Jean-Sebastian Giguere's Thoughts on Detroit-Pittsburgh Game 1

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Jean-Sebastian Giguere's Thoughts on Detroit-Pittsburgh Game 1

Writer's Note: This is an exact copy of an article found on the Los Angeles Times website. Aince it is an entire article written by Ducks goaltender Jean-Sebastien Giguere about his thoughts on Game 1, I chose to keep it in its entirety and not interject with my own opinions. I offer this to Bleacher Report as a pro hockey players thoughts after being in these finals one year ago.

I thought both teams looked a little nervous in the beginning. You could tell in the first 10 minutes that both teams didn't look very sharp, which is normal. I've played in two of those first games and you're always nervous because there are so many distractions leading up to that game. And you've got these teams, which has been kind of a big story in the States. You've got to get that out of the way and that's why I like a team like Detroit that has been there before. (The Penguins) have got to be able to deal with that quickly or they won't be able to get that out of their heads.

The next 10 minutes, Pittsburgh took over and had a really strong first period. (Chris) Osgood kept the Red Wings in the game. I thought the Red Wings were a little undisciplined in the first period. As the game went on, in the second and third periods, you really saw Detroit's experience take over. They really controlled the game. Osgood didn't have to make a bunch of good saves.

That disallowed goal could have been a turning point for Pittsburgh. You saw the Detroit bench seemed to be a little rattled by the call. This could have been a big factor in the game. Saying that, you have to respect what a guy like (Tomas) Holmstrom does. He's the best in the league at getting in front of the net and creating chaos. Sometimes those calls are tough but you've got to let the goalie be able to do his job. It's arguable if that's a goal or not. That's why Detroit's experience is so important. It could have been a turning point, but it wasn't. They kept their cool, came back and took control.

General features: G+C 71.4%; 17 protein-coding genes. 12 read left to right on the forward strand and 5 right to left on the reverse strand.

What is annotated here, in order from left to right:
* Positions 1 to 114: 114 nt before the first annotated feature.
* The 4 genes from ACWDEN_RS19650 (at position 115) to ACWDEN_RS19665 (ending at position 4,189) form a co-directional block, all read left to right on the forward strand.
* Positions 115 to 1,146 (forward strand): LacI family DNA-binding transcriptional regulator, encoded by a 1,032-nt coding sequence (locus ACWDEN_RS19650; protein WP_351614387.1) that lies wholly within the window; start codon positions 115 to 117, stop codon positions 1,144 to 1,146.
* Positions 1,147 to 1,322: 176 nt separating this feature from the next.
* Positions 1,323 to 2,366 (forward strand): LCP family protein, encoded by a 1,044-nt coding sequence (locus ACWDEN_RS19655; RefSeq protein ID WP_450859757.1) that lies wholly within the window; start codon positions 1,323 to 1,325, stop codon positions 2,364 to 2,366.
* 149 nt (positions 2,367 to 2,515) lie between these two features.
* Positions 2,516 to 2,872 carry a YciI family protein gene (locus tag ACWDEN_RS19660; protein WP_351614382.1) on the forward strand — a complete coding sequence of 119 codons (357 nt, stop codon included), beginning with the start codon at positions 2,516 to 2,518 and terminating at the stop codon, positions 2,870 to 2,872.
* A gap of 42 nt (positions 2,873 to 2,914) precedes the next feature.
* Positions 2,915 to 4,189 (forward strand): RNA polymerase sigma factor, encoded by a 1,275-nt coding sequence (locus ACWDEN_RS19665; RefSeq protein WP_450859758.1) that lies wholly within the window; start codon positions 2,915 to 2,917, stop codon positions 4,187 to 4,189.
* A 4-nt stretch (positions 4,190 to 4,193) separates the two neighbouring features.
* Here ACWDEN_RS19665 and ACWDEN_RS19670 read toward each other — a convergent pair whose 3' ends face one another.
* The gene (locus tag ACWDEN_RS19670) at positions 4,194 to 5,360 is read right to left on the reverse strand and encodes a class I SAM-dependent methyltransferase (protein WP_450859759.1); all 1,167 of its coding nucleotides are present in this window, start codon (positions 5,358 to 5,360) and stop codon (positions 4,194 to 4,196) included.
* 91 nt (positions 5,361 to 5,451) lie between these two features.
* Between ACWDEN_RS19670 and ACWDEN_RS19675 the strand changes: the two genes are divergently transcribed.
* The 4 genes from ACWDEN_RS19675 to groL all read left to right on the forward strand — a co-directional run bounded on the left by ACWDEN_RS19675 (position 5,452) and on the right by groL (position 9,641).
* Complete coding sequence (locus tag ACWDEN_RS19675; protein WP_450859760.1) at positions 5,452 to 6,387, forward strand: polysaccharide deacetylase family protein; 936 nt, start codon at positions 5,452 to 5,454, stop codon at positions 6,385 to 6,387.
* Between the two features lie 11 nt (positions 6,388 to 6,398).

A lot of pressure is on those two kids, Sidney Crosby and (Evgeni) Malkin. It seems like the whole league's weight is on their shoulders. I almost feel like they're too young for this, but I'm happy for them. I don't know how those guys can be so comfortable with all the attention, especially Sidney Crosby. You've really got to tip your hat to a guy who can handle all of that as well as he does and be as good as he is. Saying that, Pittsburgh's best players have to play better. They have to get the puck to the net and create more traffic in front of Osgood. They didn't do that during the game. Detroit always back checks as hard as they can and they don't really give teams a lot of room. It's very frustrating to play against them and you could see Crosby and a few of their guys show that frustration.

I thought Osgood looked as solid as he has looked through the whole playoffs. Once he took over from (Dominik) Hasek, he never looked back. I'm happy for him. He's had a very strong season so far and I thought he made some really good saves that kept Pittsburgh off the board. (Marc-Andre) Fleury played a strong game. I thought communication between him and his defensemen were missing at times and that's something the team has to get better at in Game 2. Detroit is a tough building to play in and sometimes you don't know the bounces. It might have cost him a little bit on that third goal. There's no rink like Detroit that has bounces like that.

Detroit just has to kind of do the same things they did in Game 1. Pittsburgh has to win more faceoffs. Detroit's very good at them and when they win, you're always chasing after them. You get tired after a while trying to get the puck back. But it comes down to your best players and not being intimidated by the Red Wings. They have that aura about them and that's a tough building to play in. Pittsburgh deserves to be there but the Penguins have to really believe they do.

Jean-Sebastien Giguere has been a goaltender for the Ducks since 2000-01. He won the Conn Smythe Award as playoff most valuable player in 2003 and helped lead the Ducks to the Stanley Cup in 2007.

Original Article: " Experience helps Red Wings put early nervousness aside" By Jean-Sebastien Giguere, Special to The Times

May 25, 2008

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